Category Archives: Demonstration Gardens

Simpson Gardens Tuesday Strolls

Come to our monthly garden strolls at Simpson Demonstration Gardens. On the second Tuesday of each month of the growing season, 11 a.m. to 12:00 p.m., the Master Gardener volunteers will be in the gardens to answer questions and provide information on sustainable gardening. Continue reading

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Spring Ephemerals in the Shade, Part 2

By Mary Free, Certified Master Gardener Originally posted April 2012 Continued from Ephemerals in the Shade Garden – Part 1, featuring bulbs, corms and trilliums. Although Bon Air Park’s Shade Garden is home to spring flowers in a variety of … Continue reading

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Spring Ephemerals in the Shade, Part 1

If you have planted daffodils or crocuses, then you have grown ephemerals. Bulbs and corms produce a succession of colorful blooms from January to May. Once they complete their display, they retreat and rest underground until the next spring. . . . In the United States, though, the term “spring ephemerals” usually refers to native North American wildflowers whose natural habitat is a deciduous forest. Continue reading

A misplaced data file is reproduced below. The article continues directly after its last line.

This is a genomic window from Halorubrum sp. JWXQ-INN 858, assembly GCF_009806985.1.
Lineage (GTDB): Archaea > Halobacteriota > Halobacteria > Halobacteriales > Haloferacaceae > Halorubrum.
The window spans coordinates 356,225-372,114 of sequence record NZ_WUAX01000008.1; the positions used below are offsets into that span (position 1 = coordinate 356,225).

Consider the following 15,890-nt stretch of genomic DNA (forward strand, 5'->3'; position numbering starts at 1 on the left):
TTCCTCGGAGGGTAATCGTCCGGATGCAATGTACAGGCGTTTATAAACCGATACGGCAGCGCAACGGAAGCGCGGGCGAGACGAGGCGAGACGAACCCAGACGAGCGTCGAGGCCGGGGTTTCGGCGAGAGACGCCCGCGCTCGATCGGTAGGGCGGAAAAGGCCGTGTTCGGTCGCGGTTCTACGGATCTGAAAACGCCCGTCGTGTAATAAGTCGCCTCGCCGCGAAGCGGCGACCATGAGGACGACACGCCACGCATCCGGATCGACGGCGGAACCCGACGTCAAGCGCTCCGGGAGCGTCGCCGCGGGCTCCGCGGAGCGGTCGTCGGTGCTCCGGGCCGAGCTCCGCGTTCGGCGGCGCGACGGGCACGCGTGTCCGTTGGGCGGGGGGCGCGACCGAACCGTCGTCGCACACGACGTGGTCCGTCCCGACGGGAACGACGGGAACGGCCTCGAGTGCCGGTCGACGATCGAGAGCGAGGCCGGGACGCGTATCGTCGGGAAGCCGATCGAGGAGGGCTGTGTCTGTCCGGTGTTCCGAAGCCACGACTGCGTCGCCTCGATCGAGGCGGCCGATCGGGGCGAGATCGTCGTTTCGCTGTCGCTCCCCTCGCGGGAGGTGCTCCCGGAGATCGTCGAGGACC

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Garden Myth Busters!

THE MYTH: Put gravel or rocks in the bottom of containers to improve drainage. Continue reading

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Meet the Glencarlyn Library Community Garden Coordinators

The Glencarlyn Library Community Garden, one of the demonstration gardens maintained by Master Gardener volunteers and interns from the Arlington/Alexandria unit of Virginia Cooperative Extension, is now under the leadership of five coordinators: Paul Nuhn, Alyssa Ford Morel, Wendy Mills, Elaine Mills (not a relation), and Judy Funderburk. Continue reading

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Edible Flowers in the Vegetable Garden

When I plan a vegetable plot, I always include flowers. You might think that this would take needed space from the vegetables, but I argue that the flowers will pay you back handsomely. For one thing, they attract pollinators, such as bees, butterflies, and other beneficial insects during the growing period. Also, many flowers are edible, so one could argue that they earn their keep twice over. . . . Continue reading

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